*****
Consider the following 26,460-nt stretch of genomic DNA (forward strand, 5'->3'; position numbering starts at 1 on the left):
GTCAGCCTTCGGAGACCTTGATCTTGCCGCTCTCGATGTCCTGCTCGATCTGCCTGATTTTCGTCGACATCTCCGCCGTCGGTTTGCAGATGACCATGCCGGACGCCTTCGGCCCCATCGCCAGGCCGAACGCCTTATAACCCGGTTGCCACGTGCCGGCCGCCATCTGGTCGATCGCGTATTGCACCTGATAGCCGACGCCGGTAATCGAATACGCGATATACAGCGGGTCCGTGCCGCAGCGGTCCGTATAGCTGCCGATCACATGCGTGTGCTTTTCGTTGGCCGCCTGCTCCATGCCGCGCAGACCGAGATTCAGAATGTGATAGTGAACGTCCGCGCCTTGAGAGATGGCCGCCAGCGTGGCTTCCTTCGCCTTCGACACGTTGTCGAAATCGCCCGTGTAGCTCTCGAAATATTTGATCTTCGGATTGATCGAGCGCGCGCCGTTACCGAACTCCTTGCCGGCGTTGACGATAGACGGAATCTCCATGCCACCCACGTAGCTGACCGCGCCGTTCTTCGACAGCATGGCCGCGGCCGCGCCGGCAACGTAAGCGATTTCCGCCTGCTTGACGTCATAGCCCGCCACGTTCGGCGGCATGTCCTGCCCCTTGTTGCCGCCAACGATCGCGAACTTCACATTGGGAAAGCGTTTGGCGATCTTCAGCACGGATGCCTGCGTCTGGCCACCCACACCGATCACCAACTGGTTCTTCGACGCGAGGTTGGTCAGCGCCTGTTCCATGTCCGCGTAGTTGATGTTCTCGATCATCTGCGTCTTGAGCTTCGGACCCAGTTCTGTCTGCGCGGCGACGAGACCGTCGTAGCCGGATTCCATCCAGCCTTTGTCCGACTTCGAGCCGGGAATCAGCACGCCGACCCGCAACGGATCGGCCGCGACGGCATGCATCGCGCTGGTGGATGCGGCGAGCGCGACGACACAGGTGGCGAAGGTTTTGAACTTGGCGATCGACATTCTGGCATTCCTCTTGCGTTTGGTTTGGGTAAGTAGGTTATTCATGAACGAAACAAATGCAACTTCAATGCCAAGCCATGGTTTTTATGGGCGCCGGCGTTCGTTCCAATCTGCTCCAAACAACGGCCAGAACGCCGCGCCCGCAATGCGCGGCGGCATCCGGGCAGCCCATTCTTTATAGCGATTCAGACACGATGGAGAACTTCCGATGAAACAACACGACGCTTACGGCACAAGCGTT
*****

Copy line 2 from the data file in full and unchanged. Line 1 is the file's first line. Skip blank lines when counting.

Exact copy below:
GTCAGCCTTCGGAGACCTTGATCTTGCCGCTCTCGATGTCCTGCTCGATCTGCCTGATTTTCGTCGACATCTCCGCCGTCGGTTTGCAGATGACCATGCCGGACGCCTTCGGCCCCATCGCCAGGCCGAACGCCTTATAACCCGGTTGCCACGTGCCGGCCGCCATCTGGTCGATCGCGTATTGCACCTGATAGCCGACGCCGGTAATCGAATACGCGATATACAGCGGGTCCGTGCCGCAGCGGTCCGTATAGCTGCCGATCACATGCGTGTGCTTTTCGTTGGCCGCCTGCTCCATGCCGCGCAGACCGAGATTCAGAATGTGATAGTGAACGTCCGCGCCTTGAGAGATGGCCGCCAGCGTGGCTTCCTTCGCCTTCGACACGTTGTCGAAATCGCCCGTGTAGCTCTCGAAATATTTGATCTTCGGATTGATCGAGCGCGCGCCGTTACCGAACTCCTTGCCGGCGTTGACGATAGACGGAATCTCCATGCCACCCACGTAGCTGACCGCGCCGTTCTTCGACAGCATGGCCGCGGCCGCGCCGGCAACGTAAGCGATTTCCGCCTGCTTGACGTCATAGCCCGCCACGTTCGGCGGCATGTCCTGCCCCTTGTTGCCGCCAACGATCGCGAACTTCACATTGGGAAAGCGTTTGGCGATCTTCAGCACGGATGCCTGCGTCTGGCCACCCACACCGATCACCAACTGGTTCTTCGACGCGAGGTTGGTCAGCGCCTGTTCCATGTCCGCGTAGTTGATGTTCTCGATCATCTGCGTCTTGAGCTTCGGACCCAGTTCTGTCTGCGCGGCGACGAGACCGTCGTAGCCGGATTCCATCCAGCCTTTGTCCGACTTCGAGCCGGGAATCAGCACGCCGACCCGCAACGGATCGGCCGCGACGGCATGCATCGCGCTGGTGGATGCGGCGAGCGCGACGACACAGGTGGCGAAGGTTTTGAACTTGGCGATCGACATTCTGGCATTCCTCTTGCGTTTGGTTTGGGTAAGTAGGTTATTCATGAACGAAACAAATGCAACTTCAATGCCAAGCCATGGTTTTTATGGGCGCCGGCGTTCGTTCCAATCTGCTCCAAACAACGGCCAGAACGCCGCGCCCGCAATGCGCGGCGGCATCCGGGCAGCCCATTCTTTATAGCGATTCAGACACGATGGAGAACTTCCGATGAAACAACACGACGCTTACGGCACAAGCGTT